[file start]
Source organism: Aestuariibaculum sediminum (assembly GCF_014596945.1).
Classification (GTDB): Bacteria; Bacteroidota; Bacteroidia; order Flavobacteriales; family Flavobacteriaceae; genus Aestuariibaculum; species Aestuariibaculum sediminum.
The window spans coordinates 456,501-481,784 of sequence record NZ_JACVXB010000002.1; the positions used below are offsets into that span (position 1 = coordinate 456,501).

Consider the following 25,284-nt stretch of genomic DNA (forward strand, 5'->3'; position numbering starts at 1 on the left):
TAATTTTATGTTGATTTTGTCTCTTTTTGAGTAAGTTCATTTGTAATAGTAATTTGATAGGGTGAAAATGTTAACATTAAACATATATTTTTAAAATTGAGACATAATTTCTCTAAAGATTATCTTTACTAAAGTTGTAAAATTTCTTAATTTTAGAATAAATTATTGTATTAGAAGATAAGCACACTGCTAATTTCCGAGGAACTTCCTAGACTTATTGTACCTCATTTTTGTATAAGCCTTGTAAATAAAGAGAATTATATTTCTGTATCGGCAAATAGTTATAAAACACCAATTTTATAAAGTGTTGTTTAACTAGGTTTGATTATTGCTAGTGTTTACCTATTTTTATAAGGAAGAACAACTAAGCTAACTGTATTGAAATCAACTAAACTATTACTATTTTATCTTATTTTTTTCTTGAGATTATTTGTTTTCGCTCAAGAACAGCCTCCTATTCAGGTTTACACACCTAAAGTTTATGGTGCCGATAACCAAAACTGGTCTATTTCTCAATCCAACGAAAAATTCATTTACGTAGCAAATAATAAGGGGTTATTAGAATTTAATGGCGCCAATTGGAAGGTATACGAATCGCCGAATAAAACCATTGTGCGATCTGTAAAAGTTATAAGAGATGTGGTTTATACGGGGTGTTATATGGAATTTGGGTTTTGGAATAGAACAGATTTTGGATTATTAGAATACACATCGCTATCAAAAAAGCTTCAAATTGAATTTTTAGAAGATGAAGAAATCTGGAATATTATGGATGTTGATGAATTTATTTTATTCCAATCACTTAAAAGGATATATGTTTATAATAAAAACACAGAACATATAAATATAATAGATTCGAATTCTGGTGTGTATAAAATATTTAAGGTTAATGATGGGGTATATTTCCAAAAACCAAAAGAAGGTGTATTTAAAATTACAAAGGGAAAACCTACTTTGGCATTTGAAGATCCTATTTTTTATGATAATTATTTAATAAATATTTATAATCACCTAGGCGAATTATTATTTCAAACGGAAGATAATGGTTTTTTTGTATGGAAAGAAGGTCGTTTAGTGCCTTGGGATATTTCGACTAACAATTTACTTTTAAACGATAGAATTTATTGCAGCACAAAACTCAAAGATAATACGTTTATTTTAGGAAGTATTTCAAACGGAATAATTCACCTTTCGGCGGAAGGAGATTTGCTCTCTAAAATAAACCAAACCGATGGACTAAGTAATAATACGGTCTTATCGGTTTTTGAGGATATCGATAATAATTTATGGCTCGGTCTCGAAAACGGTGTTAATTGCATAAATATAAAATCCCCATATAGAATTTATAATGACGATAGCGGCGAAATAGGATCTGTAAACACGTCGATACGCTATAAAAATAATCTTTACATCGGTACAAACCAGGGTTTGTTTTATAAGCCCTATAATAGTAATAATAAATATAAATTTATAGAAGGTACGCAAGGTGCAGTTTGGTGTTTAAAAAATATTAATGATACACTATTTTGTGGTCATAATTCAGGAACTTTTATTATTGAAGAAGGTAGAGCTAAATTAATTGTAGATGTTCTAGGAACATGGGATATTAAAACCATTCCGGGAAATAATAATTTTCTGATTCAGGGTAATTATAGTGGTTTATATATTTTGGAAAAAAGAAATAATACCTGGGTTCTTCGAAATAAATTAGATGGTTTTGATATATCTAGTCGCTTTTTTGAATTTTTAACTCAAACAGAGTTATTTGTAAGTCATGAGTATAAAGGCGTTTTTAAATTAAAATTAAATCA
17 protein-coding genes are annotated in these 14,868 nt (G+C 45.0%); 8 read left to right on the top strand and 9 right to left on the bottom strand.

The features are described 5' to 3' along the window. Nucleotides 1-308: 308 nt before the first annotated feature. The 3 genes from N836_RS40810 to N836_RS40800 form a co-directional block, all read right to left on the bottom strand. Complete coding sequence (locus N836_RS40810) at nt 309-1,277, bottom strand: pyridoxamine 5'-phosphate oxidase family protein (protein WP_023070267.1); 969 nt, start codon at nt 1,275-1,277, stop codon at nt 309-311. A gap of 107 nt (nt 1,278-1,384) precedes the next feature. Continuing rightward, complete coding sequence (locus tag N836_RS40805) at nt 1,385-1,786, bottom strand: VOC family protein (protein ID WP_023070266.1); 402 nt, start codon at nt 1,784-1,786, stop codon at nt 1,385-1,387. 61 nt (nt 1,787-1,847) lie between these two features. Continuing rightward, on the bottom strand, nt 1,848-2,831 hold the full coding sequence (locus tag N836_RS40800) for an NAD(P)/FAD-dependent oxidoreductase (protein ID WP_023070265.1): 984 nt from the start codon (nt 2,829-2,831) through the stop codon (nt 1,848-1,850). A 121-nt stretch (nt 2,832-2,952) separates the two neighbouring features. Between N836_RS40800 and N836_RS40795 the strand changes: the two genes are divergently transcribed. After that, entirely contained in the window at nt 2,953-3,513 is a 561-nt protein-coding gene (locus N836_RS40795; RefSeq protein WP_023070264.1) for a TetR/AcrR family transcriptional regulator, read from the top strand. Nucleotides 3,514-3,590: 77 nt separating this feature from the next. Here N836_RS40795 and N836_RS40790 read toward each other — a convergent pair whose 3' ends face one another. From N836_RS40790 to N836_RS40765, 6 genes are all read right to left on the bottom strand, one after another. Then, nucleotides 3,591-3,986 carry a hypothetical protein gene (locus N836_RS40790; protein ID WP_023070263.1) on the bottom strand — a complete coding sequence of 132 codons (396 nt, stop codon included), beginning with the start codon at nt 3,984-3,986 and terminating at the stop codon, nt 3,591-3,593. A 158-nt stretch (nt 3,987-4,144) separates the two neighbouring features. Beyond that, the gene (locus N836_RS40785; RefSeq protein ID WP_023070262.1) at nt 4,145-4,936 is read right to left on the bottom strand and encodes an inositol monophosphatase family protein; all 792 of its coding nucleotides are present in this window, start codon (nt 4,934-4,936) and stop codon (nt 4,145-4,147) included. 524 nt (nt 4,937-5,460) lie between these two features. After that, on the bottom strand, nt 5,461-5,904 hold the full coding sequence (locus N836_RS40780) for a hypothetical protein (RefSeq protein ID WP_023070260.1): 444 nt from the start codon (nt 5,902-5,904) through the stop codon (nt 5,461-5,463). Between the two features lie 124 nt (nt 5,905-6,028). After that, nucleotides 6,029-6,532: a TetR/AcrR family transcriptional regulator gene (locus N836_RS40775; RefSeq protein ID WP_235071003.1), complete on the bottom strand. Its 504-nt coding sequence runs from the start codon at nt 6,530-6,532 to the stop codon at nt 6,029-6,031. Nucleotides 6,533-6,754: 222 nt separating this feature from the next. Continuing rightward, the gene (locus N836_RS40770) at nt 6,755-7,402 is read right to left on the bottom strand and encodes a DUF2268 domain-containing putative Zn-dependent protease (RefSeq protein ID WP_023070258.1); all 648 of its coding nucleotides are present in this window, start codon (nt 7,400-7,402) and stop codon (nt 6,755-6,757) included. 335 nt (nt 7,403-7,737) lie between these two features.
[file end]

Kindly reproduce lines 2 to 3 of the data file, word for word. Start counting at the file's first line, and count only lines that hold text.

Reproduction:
Classification (GTDB): Bacteria; Bacteroidota; Bacteroidia; order Flavobacteriales; family Flavobacteriaceae; genus Aestuariibaculum; species Aestuariibaculum sediminum.
The window spans coordinates 456,501-481,784 of sequence record NZ_JACVXB010000002.1; the positions used below are offsets into that span (position 1 = coordinate 456,501).